The fact that we all live chronologically gives writers a firm basis for imagining and constructing their stories. When trying to figure out what a character would do next, a writer may safely assume that the character lives day-by-day quavering in doubt before an unknown future, just as the writer lives and as his or her readers live. Capturing the uncertainty of moment-to-moment existence creates a pleasurable suspense that readers recognize from their own lives, that pulls them page-turningly along into the story. "Now what? Now what? Now what?" — that's the question we all always face. If we can keep that fact firmly in mind, we open a window into the souls of those we write about, whether they be history's Abraham Lincoln or fiction's Bill and Betty.
Keeping our writing strictly chronological isn't easy because our memories of the past, our present daily life, and our hopes for the future often blur our sense of time. We remember a sunny summer at the beach as a golden era in our lives without recalling each day in order. We make a day's plans — "I'll drive to New Haven, have dinner, and then go on to New Hampshire' — without thinking how many separate steps and decisions lie between us and bed that night. We think, "At 65, I'll retire to Florida, it'll be heavenly," forgetting that seniors in Sarasota live in tick-tock earth time just like dashing twenty-somethings in Manhattan.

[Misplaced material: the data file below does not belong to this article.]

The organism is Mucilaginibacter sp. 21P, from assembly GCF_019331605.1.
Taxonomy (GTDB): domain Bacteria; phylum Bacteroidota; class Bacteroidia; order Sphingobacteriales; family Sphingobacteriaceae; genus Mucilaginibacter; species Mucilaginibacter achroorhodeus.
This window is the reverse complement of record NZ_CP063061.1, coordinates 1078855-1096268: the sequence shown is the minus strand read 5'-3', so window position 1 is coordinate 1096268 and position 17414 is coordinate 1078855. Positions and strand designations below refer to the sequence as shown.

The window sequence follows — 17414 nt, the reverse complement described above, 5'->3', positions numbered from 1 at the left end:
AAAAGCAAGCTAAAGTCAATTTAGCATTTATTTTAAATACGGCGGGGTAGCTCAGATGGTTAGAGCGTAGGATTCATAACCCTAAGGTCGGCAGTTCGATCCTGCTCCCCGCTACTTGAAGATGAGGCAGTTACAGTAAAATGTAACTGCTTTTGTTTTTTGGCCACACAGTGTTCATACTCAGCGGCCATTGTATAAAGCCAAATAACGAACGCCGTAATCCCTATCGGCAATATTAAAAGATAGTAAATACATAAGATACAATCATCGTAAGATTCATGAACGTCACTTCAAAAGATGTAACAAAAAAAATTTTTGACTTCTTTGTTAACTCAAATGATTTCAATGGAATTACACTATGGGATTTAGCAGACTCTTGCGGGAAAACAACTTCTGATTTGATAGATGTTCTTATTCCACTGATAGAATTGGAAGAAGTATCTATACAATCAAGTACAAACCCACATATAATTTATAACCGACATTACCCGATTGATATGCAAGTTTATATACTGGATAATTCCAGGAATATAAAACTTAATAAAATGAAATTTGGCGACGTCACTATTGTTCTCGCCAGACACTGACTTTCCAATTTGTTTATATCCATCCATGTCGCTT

Yet stripping away fuzzy, unfocused chronology and laying bare the nitty-gritty of time's second-by-second advance can create scenes of excruciating intensity. Think of George Eliot's Adam Bede knocking out Arthur Donnithorne with a single blow, then hoping against hope that he is not dead:
...the time seemed long to Adam. Good God! had the blow been too much for him? ... There was no sign of life: the eyes and teeth were set. The horror that rushed over Adam completely mastered him, and forced upon its own belief. He could feel nothing but that death was in Arthur's face, and that he was helpless before it. He made not a single movement, but knelt like an image of despair gazing at an image of death.
Or Dostoyevsky's Raskolnikov hidden behind the landlady's door:
At last when the unknown was mounting to the fourth floor, [Raskolnikov] suddenly started, and succeeded in slipping neatly and quickly back into the flat and closing the door behind him. Then he took the hook and softly, noiselessly, fixed it in the catch. Instinct helped him. When he had done this, he crouched holding his breath, by the door. The unknown visitor was by now also at the door. They were now standing opposite one another, as he had just before been standing with the old woman, when the door divided them and he was listening.
Chronology need not always be so exact, and writers often smooth its rough edges with timeworn phrases like "Another year rolled away," or "Spring turned into summer." Yet these examples tell a stark truth of time that underlies our cozy generalities. We move ever onward into the future just as Huck Finn moves ever onward into the territory ahead; where we land, nobody knows. If we can fashion our writing to fit the curves and wrinkles of time, we may hope to weave our words into the warp and woof of life.